As a teenager, were you a big reader? If so, what authors most inspired you?

I was; I still am!  I usually get in at least a half hour of fiction time before bed, no matter what else is going on and how tired or busy I am.   (Last book read: Kendare Blake’s, Girl of Nightmares. Current book: Caitlin R. Kiernan’s, The Drowning Girl.)

I don’t know about “inspired”, per se, but authors who wrote things that are locked up in a little black box in my head, where they are perfect and untouchable: Peter S. Beagle.  William Goldman (notably The Princess Bride). Catherine Bush.  Sean Stewart.  Gail Anderson-Dargatz.  Lloyd Alexander.  Douglas Coupland.  Isabel Allende.

So that’s a weird mix of fantasy novels, magical realism, and Canadian literary fiction, I guess.  Which is…what I write, so there you go.

Which books do you think should be on every teen’s reading list and why?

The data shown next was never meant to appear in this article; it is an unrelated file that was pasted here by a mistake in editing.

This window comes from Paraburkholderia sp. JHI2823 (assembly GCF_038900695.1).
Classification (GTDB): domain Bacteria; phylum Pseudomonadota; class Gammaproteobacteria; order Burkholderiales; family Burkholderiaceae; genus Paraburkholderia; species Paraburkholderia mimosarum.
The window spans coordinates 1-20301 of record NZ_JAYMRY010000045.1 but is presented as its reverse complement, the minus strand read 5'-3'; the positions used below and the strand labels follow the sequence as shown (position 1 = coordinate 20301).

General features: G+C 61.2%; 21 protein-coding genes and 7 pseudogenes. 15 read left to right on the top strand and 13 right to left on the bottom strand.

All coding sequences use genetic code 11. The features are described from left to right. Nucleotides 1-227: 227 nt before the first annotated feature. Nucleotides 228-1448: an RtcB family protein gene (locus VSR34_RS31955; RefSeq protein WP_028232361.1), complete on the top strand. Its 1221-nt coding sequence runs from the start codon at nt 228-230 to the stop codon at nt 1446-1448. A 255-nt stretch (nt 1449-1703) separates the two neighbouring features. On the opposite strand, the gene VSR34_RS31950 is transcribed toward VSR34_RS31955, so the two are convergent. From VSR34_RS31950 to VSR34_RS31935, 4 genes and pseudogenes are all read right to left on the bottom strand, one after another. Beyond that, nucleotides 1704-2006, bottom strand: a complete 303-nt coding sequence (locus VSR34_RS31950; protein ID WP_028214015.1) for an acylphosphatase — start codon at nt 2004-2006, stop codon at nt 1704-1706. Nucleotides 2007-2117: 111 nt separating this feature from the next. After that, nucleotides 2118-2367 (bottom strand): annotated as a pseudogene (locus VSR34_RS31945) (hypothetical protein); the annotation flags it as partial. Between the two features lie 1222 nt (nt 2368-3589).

I don’t think anything should be on everyone’s reading list.  I worked in an independent bookstore for four years, and the big thing that taught me was how different people’s tastes in reading are – and that every single one of those tastes is right because it works for the person who has it.  Every reader in the world has a really solid reason for liking what they like and hating what they hate.  As a bookseller you learn to really respect (and enjoy!) that about people.

Books I think teen readers would probably enjoy that maybe aren’t getting enough play, though?  Nick Sagan Idlewild.  Zoe Whittall’s Bottle Rocket Hearts, one of the best LGBTQ books I’ve ever, ever read.  Catherine Bush’s Minus Time. Patrick Ness and Siobhan Dowd’s A Monster Calls is actually getting enough play, but people should read it anyways, because it’s beautiful and when I finished it, I hugged it to my chest and cried my eyes out.

What would you like to say to your readers before diving into ABOVE?

Just that I hope it speaks to you, and thank you!

Leah Bobet’s Website | Facebook | Twitter | Goodreads
ABOVE on Amazon | B&N

Leah Bobet is a Canadian writer of literary science fiction and fantasy with a love for mythic prose and an obsession with the secret hearts of cities. She  drinks tea, wears feathers in her hair, and plants gardens in back alleys. She lives in Toronto, Ontario.